Kevin Adams is an artist, a poet with a prodigious palate. His works are world renowned, his passion for Rappahannock obvious in his richly painted landscapes and architecture. He has temporarily moved his studio from the soon-to-be-renovated packing shed in Washington to a sunlight-filled gallery on Main Street in Sperryville. He awaits an opportunity to bring his artwork back to his beloved little town, close to the Gay Street Inn formerly owned by him (and partner Jay Brown) and their current home in the nearby mountainside.
Kevin’s work is breathtaking, vivid and bold in its expression. His ability to capture light — nuances of the sun’s gleaming strands cast upon a simple bale of hay, a puffy white cumulous cloud, shadowed gray and framed by the soft pastel blues of a Rappahannock sky — is remarkable. “My goal,” he says, “is to suggest or capture the vibration of color as the sun and shadows shift, and how distance grays the colors and softens its edges.”
No wonder he’s been commissioned by the Department of the Interior, painting scenes from remote areas of the Grand Canyon, Glacier National Parks and the Shenandoah National Park. Through the “Art in Embassies” program, his works are displayed in various embassies throughout the world.
Across the states he’s included in solo and juried group exhibitions, and in both private and public collections. His accomplishments and awards include being honored by Mikhail Gorbachev, and an invitation to travel and present a solo exhibition. While an officer in the U.S. Marine Corps, Kevin was awarded the title of combat artist.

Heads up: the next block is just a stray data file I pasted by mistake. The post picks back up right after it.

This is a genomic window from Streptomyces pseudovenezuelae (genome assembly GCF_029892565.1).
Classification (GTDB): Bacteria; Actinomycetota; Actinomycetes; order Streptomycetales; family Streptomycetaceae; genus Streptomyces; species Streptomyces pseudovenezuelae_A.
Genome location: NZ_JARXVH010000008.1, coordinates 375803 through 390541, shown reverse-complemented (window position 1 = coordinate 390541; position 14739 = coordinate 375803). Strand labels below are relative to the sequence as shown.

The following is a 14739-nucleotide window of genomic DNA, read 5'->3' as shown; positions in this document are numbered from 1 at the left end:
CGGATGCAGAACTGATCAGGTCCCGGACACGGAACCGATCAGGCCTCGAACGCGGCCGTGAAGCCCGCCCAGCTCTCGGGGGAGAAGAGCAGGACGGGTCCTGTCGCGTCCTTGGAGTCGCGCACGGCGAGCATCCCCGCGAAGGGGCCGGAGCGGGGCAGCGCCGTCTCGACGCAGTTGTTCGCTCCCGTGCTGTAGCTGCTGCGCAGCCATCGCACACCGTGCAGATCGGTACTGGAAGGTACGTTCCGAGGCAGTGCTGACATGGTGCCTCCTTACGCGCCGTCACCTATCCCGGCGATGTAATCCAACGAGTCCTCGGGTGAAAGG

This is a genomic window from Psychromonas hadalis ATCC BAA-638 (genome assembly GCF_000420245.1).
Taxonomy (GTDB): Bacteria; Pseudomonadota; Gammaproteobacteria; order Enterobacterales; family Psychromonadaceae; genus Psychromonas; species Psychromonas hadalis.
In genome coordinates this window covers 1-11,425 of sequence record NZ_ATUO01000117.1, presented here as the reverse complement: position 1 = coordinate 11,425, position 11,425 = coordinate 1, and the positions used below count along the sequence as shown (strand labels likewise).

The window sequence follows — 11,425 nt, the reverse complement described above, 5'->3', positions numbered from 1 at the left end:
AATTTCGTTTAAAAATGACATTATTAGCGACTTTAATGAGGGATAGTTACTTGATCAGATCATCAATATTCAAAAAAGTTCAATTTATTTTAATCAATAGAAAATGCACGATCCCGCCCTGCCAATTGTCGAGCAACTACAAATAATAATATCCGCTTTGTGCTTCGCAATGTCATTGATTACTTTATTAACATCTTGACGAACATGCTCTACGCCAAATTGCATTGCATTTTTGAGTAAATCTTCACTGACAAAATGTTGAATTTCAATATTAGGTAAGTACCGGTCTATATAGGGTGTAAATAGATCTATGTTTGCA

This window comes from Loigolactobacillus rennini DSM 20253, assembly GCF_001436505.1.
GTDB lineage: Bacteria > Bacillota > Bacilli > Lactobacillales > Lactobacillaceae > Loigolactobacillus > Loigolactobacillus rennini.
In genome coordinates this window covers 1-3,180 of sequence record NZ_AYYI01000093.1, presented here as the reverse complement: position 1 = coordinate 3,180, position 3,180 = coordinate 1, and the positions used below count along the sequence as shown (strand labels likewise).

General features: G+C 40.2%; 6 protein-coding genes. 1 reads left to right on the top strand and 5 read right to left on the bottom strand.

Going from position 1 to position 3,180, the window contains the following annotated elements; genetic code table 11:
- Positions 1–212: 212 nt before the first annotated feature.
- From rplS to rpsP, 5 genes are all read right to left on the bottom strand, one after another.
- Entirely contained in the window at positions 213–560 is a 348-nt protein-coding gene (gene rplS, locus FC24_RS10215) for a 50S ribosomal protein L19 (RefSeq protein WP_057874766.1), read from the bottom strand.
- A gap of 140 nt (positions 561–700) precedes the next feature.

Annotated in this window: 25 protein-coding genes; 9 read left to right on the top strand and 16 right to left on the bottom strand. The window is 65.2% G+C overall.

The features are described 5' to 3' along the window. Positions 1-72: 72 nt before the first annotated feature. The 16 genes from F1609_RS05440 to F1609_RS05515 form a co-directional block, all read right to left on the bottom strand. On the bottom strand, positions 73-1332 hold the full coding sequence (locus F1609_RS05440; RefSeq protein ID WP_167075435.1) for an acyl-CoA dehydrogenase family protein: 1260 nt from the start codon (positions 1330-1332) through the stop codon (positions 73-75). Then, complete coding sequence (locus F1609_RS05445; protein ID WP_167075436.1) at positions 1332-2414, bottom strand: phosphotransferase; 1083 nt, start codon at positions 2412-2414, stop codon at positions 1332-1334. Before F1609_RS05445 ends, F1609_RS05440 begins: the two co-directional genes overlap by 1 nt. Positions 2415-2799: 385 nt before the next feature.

He is a plein-air painter, meaning most of his work is done on location, whether in Ireland, Cape Cod or his beloved Rappahannock — to name just a few. Most of his paintings are landscapes and cityscapes. “The sounds and smells and the connection with a particular place make plein-air painting very special to me,” he adds.
Kevin was bitten by the artistic bug as a young boy; his great-grandmother was an artist. He opens a dust-laden drawer in his studio and shows me drawings from when he was a child, etchings laced on the pages of a discolored, faded notepad. Filigree-penciled drawings of waterfowl, egrets and cranes are depicted, inspired by his boyhood Eastern Shore home. He studied in southern France at the Institute of American Universities and the Minneapolis College of Art and Design.
“What art teachers tried to instill, I now know, and feel that I trust making my own mark — a Kevin Adams mark,” Kevin tells me. “I feel good that there’s always some level of appreciation. I feel I have something to share that is unique. I hope to capture the moment, capture where I am and show a place of truth and honesty.”
You have indeed made your mark in the world, Kevin. Your work is spectacular.